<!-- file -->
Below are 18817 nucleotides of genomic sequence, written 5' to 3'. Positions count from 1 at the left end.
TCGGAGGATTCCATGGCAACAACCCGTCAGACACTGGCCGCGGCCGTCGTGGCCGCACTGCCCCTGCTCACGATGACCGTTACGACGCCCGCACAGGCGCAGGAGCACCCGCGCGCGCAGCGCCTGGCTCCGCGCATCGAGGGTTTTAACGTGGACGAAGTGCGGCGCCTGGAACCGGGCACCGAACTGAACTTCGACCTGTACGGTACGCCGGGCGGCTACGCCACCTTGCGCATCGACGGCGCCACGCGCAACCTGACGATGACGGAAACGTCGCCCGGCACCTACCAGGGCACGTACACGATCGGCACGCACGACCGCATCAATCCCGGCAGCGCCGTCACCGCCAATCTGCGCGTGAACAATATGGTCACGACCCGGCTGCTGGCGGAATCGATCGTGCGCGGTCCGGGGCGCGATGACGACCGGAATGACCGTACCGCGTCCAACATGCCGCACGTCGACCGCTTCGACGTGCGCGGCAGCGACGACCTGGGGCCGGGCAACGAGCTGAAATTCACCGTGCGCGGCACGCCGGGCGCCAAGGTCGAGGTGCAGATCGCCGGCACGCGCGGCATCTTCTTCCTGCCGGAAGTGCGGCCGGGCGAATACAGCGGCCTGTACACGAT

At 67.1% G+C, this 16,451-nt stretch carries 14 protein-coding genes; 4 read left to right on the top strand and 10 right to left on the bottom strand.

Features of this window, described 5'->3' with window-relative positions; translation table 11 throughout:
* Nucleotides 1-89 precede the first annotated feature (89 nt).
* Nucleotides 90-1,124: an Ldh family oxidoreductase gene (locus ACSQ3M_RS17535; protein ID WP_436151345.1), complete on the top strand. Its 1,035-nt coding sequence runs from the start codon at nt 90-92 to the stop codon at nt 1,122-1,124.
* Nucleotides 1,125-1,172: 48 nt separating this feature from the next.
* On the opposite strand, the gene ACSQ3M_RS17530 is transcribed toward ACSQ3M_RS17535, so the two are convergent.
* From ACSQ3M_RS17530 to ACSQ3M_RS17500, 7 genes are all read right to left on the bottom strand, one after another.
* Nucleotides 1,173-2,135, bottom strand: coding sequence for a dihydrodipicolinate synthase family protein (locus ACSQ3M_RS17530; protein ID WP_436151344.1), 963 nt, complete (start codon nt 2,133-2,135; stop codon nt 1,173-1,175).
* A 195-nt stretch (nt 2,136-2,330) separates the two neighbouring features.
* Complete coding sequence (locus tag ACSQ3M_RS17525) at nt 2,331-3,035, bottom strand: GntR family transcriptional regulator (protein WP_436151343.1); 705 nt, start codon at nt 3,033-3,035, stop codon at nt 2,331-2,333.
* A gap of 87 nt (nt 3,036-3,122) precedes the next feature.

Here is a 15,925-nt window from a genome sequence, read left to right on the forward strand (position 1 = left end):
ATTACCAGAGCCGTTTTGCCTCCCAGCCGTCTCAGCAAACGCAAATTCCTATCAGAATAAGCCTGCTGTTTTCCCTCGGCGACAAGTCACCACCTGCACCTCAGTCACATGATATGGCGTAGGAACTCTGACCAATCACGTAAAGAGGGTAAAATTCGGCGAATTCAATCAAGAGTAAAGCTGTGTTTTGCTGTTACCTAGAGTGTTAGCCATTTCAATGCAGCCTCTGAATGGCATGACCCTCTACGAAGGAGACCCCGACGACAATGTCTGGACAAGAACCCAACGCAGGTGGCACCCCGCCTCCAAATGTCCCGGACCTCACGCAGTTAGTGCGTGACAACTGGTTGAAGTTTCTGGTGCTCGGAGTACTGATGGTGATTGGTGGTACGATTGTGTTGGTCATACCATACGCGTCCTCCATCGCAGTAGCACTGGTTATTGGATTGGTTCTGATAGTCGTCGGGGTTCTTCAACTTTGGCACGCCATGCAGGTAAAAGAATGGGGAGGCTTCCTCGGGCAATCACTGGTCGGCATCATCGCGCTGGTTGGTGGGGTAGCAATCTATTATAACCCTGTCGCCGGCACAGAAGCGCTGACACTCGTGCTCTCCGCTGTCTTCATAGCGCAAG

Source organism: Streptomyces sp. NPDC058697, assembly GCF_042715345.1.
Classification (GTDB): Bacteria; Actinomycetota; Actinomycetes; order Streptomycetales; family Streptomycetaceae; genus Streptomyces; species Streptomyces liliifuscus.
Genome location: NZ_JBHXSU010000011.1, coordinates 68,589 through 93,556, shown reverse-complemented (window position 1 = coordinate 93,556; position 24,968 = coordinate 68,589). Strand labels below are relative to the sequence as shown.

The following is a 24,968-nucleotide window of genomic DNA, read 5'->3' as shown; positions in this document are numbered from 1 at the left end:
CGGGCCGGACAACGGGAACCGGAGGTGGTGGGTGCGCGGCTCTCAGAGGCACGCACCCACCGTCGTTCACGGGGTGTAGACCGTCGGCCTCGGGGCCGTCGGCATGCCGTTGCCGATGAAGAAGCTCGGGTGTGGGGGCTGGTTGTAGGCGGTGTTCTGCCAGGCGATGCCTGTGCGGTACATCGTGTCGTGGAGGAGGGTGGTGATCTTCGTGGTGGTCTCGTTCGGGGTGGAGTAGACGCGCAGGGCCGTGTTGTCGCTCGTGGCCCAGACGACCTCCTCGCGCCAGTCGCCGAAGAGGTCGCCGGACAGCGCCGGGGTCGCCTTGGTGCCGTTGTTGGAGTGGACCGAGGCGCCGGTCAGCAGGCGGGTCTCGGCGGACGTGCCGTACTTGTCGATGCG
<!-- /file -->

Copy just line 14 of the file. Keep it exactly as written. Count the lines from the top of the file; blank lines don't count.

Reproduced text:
Here is a 15,925-nt window from a genome sequence, read left to right on the forward strand (position 1 = left end):